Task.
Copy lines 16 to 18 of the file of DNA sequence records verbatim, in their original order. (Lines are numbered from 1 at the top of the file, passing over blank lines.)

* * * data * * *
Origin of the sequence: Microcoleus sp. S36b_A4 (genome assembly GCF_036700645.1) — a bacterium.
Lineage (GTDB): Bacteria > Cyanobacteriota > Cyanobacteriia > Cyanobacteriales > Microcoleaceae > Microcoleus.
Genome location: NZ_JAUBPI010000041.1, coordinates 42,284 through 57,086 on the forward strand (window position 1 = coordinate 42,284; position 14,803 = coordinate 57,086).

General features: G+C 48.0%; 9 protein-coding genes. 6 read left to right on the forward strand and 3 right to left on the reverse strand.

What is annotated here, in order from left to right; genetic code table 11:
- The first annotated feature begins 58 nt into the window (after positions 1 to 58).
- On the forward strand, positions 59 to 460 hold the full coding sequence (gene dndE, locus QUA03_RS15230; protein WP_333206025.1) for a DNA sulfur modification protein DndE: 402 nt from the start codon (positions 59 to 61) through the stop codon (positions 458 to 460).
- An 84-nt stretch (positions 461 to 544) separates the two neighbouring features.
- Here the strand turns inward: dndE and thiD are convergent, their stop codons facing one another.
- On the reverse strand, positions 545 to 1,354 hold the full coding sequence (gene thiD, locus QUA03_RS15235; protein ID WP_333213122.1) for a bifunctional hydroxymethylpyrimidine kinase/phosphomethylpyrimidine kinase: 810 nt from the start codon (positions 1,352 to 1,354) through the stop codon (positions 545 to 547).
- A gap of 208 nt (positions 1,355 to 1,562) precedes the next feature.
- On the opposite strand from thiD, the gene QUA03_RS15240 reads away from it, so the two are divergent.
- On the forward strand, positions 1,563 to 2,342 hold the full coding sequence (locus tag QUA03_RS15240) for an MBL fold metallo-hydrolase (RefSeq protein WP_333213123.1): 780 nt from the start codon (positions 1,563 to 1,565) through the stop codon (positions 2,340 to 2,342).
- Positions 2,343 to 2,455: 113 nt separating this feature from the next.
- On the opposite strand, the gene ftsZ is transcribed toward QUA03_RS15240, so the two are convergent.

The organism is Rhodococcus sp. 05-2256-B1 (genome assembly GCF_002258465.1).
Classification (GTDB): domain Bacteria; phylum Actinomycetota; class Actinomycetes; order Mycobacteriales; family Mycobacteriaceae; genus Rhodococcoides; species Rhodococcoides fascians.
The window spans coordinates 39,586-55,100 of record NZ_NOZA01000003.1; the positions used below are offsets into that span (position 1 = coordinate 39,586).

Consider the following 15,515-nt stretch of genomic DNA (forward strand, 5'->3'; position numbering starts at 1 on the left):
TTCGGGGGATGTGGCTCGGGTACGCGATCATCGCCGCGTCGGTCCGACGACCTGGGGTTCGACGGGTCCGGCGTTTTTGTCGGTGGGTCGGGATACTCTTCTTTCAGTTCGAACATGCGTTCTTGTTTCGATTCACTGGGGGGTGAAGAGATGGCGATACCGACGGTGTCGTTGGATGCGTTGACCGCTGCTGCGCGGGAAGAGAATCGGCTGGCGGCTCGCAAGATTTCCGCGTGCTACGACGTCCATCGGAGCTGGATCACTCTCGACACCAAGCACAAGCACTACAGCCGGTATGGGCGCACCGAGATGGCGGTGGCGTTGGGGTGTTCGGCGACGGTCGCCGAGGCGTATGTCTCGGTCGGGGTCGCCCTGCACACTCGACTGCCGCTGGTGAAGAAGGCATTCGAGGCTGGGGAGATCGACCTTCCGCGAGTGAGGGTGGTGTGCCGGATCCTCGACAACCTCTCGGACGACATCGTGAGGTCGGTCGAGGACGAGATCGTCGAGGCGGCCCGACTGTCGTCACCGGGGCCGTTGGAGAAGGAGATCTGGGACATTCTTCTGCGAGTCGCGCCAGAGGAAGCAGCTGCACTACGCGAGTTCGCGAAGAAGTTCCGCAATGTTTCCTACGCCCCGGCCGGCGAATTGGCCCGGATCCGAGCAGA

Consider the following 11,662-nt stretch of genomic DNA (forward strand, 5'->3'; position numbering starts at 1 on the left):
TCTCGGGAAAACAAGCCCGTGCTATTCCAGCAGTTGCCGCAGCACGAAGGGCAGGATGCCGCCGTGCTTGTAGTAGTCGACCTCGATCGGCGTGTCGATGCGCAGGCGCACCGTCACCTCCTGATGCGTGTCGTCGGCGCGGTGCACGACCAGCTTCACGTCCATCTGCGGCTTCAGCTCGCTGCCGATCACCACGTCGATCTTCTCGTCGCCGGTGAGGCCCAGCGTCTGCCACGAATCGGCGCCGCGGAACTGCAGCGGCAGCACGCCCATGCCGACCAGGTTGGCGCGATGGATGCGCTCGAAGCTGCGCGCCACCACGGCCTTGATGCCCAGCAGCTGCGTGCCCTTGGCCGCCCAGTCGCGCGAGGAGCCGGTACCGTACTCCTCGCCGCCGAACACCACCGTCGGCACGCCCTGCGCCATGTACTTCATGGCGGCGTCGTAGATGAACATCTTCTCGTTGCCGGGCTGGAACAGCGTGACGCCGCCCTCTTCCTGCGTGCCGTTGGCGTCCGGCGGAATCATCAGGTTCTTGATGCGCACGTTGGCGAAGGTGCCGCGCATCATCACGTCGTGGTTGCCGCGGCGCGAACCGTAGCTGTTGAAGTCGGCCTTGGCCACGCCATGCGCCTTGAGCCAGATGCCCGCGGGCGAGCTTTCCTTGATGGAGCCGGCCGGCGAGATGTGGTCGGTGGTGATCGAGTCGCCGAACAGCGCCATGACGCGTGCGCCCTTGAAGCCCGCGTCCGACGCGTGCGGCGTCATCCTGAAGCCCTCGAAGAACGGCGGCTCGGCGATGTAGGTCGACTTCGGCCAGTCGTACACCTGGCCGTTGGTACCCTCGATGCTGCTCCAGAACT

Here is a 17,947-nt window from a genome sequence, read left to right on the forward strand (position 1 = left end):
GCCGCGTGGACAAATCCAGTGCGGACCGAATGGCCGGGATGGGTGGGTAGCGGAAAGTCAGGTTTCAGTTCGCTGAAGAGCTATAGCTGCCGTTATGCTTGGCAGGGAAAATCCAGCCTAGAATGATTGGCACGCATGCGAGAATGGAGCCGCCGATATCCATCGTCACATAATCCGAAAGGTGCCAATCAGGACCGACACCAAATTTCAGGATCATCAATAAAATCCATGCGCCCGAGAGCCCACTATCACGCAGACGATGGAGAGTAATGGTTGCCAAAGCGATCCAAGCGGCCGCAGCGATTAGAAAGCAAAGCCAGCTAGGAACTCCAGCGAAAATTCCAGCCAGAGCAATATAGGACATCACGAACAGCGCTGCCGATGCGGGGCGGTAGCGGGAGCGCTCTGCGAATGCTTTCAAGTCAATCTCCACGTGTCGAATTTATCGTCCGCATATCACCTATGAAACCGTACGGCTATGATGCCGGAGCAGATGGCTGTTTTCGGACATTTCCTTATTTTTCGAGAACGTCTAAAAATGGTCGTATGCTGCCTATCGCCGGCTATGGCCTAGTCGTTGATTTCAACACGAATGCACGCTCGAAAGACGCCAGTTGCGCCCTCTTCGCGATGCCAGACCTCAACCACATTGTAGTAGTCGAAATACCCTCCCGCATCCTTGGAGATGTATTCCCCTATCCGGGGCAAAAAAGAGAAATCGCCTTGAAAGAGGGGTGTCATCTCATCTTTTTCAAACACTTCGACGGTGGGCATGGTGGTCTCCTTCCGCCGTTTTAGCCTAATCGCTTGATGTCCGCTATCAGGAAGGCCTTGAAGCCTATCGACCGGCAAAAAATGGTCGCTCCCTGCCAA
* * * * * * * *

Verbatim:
The organism is Rhodococcus sp. 05-2256-B1 (genome assembly GCF_002258465.1).
Classification (GTDB): domain Bacteria; phylum Actinomycetota; class Actinomycetes; order Mycobacteriales; family Mycobacteriaceae; genus Rhodococcoides; species Rhodococcoides fascians.
The window spans coordinates 39,586-55,100 of record NZ_NOZA01000003.1; the positions used below are offsets into that span (position 1 = coordinate 39,586).